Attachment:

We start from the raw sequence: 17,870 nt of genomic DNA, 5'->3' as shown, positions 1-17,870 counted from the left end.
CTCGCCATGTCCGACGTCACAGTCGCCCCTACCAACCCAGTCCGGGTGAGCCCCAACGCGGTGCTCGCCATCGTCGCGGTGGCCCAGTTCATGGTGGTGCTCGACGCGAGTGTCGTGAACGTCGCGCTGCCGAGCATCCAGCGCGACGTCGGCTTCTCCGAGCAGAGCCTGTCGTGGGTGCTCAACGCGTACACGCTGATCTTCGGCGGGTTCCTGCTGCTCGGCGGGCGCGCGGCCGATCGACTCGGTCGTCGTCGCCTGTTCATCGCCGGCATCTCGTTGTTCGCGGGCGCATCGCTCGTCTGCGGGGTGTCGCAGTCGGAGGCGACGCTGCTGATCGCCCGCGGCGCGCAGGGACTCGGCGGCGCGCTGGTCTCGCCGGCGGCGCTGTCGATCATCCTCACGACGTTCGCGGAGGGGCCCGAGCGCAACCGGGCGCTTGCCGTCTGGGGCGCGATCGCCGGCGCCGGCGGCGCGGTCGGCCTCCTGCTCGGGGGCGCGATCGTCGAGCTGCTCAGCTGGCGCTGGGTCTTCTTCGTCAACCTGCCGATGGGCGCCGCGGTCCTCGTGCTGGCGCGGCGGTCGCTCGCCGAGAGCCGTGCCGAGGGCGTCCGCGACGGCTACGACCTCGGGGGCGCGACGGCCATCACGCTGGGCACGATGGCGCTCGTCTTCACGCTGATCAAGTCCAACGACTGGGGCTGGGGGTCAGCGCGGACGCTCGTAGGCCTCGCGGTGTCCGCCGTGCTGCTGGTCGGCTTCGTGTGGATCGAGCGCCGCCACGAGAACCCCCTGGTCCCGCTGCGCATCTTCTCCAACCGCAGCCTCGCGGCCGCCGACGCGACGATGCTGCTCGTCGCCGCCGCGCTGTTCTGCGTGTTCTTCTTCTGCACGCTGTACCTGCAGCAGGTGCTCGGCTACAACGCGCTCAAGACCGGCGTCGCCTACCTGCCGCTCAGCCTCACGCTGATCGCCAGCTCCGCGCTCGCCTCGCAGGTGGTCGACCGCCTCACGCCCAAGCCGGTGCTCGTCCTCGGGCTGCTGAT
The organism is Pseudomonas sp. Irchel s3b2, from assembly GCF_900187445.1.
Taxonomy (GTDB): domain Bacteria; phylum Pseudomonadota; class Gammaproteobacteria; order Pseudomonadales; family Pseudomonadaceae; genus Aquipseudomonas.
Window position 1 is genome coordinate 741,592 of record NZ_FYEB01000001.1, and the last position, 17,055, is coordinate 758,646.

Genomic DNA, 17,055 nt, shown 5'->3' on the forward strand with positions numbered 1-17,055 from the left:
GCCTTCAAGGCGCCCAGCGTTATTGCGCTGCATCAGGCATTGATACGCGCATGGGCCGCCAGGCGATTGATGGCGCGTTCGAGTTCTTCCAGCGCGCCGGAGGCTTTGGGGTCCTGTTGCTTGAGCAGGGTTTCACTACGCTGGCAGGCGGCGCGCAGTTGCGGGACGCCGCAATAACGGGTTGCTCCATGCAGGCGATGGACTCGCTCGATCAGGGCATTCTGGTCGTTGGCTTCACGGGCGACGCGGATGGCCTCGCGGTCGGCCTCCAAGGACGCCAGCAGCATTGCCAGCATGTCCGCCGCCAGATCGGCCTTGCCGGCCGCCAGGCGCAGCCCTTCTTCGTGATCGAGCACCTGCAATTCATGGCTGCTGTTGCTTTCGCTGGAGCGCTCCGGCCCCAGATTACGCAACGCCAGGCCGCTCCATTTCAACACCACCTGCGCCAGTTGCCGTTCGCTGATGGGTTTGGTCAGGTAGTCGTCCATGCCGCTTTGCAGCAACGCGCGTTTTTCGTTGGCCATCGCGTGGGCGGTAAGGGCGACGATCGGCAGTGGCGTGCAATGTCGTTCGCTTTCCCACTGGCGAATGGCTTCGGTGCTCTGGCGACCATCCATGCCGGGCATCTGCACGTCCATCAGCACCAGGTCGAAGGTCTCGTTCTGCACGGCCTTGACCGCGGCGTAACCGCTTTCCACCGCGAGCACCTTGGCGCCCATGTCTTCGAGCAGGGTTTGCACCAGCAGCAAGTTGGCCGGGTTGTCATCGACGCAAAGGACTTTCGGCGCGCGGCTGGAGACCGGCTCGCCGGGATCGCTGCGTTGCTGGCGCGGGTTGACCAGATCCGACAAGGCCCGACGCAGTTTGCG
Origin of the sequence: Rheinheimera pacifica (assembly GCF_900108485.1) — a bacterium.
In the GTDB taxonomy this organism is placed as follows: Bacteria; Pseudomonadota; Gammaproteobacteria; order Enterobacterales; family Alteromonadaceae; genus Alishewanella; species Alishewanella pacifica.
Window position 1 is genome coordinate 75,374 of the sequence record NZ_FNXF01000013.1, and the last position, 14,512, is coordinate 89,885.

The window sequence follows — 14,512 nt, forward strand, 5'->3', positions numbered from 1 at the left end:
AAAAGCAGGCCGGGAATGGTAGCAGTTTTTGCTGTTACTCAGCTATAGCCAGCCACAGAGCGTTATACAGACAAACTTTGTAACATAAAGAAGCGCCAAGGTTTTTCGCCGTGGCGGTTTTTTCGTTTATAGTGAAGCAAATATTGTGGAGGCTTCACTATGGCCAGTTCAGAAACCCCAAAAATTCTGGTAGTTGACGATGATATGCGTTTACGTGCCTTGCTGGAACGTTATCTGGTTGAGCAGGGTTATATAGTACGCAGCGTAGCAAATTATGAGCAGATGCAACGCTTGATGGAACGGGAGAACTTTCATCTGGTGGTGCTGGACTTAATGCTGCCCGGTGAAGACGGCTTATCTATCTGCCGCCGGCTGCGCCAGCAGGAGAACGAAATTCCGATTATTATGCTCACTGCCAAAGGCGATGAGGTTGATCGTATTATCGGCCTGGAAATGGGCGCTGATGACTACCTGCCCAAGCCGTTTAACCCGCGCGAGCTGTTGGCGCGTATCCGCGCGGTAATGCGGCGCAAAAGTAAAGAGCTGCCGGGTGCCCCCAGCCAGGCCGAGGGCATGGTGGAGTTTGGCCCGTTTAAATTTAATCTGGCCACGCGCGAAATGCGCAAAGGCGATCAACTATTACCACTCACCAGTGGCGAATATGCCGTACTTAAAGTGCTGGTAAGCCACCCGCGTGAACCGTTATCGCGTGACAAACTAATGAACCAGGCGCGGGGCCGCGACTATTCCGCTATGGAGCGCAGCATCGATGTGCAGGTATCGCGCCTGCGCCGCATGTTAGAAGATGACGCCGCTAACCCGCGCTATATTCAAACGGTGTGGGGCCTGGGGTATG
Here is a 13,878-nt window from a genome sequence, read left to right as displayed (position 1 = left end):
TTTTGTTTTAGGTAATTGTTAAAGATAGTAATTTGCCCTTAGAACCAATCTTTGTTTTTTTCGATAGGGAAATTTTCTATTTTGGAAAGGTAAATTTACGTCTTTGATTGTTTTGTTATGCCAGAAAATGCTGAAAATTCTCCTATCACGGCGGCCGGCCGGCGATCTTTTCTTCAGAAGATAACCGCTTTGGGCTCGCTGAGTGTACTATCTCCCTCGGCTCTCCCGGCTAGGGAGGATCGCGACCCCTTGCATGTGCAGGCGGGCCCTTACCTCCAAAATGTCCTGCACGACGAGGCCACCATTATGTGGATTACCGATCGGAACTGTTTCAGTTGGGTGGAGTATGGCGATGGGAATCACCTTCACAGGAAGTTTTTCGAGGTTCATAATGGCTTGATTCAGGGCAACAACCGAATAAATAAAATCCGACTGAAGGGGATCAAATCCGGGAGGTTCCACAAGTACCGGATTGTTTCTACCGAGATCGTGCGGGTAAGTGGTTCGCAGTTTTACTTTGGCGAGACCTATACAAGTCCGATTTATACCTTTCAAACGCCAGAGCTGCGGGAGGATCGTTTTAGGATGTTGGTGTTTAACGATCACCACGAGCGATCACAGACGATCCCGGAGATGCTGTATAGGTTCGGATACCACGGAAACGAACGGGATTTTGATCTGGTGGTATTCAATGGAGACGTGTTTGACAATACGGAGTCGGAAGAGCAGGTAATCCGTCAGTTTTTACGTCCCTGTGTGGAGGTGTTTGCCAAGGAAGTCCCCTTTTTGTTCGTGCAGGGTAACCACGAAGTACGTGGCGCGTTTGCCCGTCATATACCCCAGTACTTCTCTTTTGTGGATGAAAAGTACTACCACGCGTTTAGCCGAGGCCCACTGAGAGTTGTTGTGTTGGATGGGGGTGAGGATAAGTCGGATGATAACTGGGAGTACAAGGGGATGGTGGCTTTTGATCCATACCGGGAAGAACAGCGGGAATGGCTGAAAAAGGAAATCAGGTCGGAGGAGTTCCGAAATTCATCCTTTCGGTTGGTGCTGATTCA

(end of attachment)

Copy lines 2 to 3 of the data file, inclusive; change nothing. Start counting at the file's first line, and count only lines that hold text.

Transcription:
CTCGCCATGTCCGACGTCACAGTCGCCCCTACCAACCCAGTCCGGGTGAGCCCCAACGCGGTGCTCGCCATCGTCGCGGTGGCCCAGTTCATGGTGGTGCTCGACGCGAGTGTCGTGAACGTCGCGCTGCCGAGCATCCAGCGCGACGTCGGCTTCTCCGAGCAGAGCCTGTCGTGGGTGCTCAACGCGTACACGCTGATCTTCGGCGGGTTCCTGCTGCTCGGCGGGCGCGCGGCCGATCGACTCGGTCGTCGTCGCCTGTTCATCGCCGGCATCTCGTTGTTCGCGGGCGCATCGCTCGTCTGCGGGGTGTCGCAGTCGGAGGCGACGCTGCTGATCGCCCGCGGCGCGCAGGGACTCGGCGGCGCGCTGGTCTCGCCGGCGGCGCTGTCGATCATCCTCACGACGTTCGCGGAGGGGCCCGAGCGCAACCGGGCGCTTGCCGTCTGGGGCGCGATCGCCGGCGCCGGCGGCGCGGTCGGCCTCCTGCTCGGGGGCGCGATCGTCGAGCTGCTCAGCTGGCGCTGGGTCTTCTTCGTCAACCTGCCGATGGGCGCCGCGGTCCTCGTGCTGGCGCGGCGGTCGCTCGCCGAGAGCCGTGCCGAGGGCGTCCGCGACGGCTACGACCTCGGGGGCGCGACGGCCATCACGCTGGGCACGATGGCGCTCGTCTTCACGCTGATCAAGTCCAACGACTGGGGCTGGGGGTCAGCGCGGACGCTCGTAGGCCTCGCGGTGTCCGCCGTGCTGCTGGTCGGCTTCGTGTGGATCGAGCGCCGCCACGAGAACCCCCTGGTCCCGCTGCGCATCTTCTCCAACCGCAGCCTCGCGGCCGCCGACGCGACGATGCTGCTCGTCGCCGCCGCGCTGTTCTGCGTGTTCTTCTTCTGCACGCTGTACCTGCAGCAGGTGCTCGGCTACAACGCGCTCAAGACCGGCGTCGCCTACCTGCCGCTCAGCCTCACGCTGATCGCCAGCTCCGCGCTCGCCTCGCAGGTGGTCGACCGCCTCACGCCCAAGCCGGTGCTCGTCCTCGGGCTGCTGAT
The organism is Pseudomonas sp. Irchel s3b2, from assembly GCF_900187445.1.